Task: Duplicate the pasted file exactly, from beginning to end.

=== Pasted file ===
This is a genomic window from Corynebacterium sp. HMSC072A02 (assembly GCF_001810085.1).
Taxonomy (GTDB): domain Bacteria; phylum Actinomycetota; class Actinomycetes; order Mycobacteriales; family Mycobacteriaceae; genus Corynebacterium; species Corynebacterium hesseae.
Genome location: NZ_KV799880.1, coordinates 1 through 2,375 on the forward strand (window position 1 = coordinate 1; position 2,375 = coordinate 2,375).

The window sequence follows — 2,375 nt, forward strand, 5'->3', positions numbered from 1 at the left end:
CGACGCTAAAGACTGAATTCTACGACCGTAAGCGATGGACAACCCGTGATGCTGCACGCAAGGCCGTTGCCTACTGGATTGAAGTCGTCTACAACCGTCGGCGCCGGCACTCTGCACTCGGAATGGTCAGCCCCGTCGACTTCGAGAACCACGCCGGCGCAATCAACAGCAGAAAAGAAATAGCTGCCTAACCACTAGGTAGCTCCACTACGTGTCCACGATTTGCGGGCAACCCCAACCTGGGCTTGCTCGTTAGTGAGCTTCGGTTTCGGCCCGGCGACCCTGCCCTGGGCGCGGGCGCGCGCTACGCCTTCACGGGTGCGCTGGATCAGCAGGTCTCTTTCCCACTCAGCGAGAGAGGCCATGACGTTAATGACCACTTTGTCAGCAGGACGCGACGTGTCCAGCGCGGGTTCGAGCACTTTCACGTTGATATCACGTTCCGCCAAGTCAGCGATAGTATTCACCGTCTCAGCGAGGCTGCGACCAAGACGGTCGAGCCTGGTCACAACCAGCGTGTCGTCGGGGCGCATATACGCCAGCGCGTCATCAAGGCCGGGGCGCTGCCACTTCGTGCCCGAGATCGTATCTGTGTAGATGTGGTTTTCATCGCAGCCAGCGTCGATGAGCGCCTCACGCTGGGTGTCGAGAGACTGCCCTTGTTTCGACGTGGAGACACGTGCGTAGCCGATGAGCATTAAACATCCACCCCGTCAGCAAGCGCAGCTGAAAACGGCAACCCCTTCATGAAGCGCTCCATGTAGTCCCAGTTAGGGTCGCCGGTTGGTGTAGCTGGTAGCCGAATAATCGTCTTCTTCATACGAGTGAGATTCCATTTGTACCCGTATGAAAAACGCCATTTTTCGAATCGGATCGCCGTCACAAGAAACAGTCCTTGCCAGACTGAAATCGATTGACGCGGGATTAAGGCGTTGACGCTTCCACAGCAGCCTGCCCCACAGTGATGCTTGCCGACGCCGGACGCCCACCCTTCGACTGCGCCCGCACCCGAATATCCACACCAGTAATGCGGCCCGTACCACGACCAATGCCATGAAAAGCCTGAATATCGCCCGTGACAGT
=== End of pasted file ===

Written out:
This is a genomic window from Corynebacterium sp. HMSC072A02 (assembly GCF_001810085.1).
Taxonomy (GTDB): domain Bacteria; phylum Actinomycetota; class Actinomycetes; order Mycobacteriales; family Mycobacteriaceae; genus Corynebacterium; species Corynebacterium hesseae.
Genome location: NZ_KV799880.1, coordinates 1 through 2,375 on the forward strand (window position 1 = coordinate 1; position 2,375 = coordinate 2,375).

The window sequence follows — 2,375 nt, forward strand, 5'->3', positions numbered from 1 at the left end:
CGACGCTAAAGACTGAATTCTACGACCGTAAGCGATGGACAACCCGTGATGCTGCACGCAAGGCCGTTGCCTACTGGATTGAAGTCGTCTACAACCGTCGGCGCCGGCACTCTGCACTCGGAATGGTCAGCCCCGTCGACTTCGAGAACCACGCCGGCGCAATCAACAGCAGAAAAGAAATAGCTGCCTAACCACTAGGTAGCTCCACTACGTGTCCACGATTTGCGGGCAACCCCAACCTGGGCTTGCTCGTTAGTGAGCTTCGGTTTCGGCCCGGCGACCCTGCCCTGGGCGCGGGCGCGCGCTACGCCTTCACGGGTGCGCTGGATCAGCAGGTCTCTTTCCCACTCAGCGAGAGAGGCCATGACGTTAATGACCACTTTGTCAGCAGGACGCGACGTGTCCAGCGCGGGTTCGAGCACTTTCACGTTGATATCACGTTCCGCCAAGTCAGCGATAGTATTCACCGTCTCAGCGAGGCTGCGACCAAGACGGTCGAGCCTGGTCACAACCAGCGTGTCGTCGGGGCGCATATACGCCAGCGCGTCATCAAGGCCGGGGCGCTGCCACTTCGTGCCCGAGATCGTATCTGTGTAGATGTGGTTTTCATCGCAGCCAGCGTCGATGAGCGCCTCACGCTGGGTGTCGAGAGACTGCCCTTGTTTCGACGTGGAGACACGTGCGTAGCCGATGAGCATTAAACATCCACCCCGTCAGCAAGCGCAGCTGAAAACGGCAACCCCTTCATGAAGCGCTCCATGTAGTCCCAGTTAGGGTCGCCGGTTGGTGTAGCTGGTAGCCGAATAATCGTCTTCTTCATACGAGTGAGATTCCATTTGTACCCGTATGAAAAACGCCATTTTTCGAATCGGATCGCCGTCACAAGAAACAGTCCTTGCCAGACTGAAATCGATTGACGCGGGATTAAGGCGTTGACGCTTCCACAGCAGCCTGCCCCACAGTGATGCTTGCCGACGCCGGACGCCCACCCTTCGACTGCGCCCGCACCCGAATATCCACACCAGTAATGCGGCCCGTACCACGACCAATGCCATGAAAAGCCTGAATATCGCCCGTGACAGT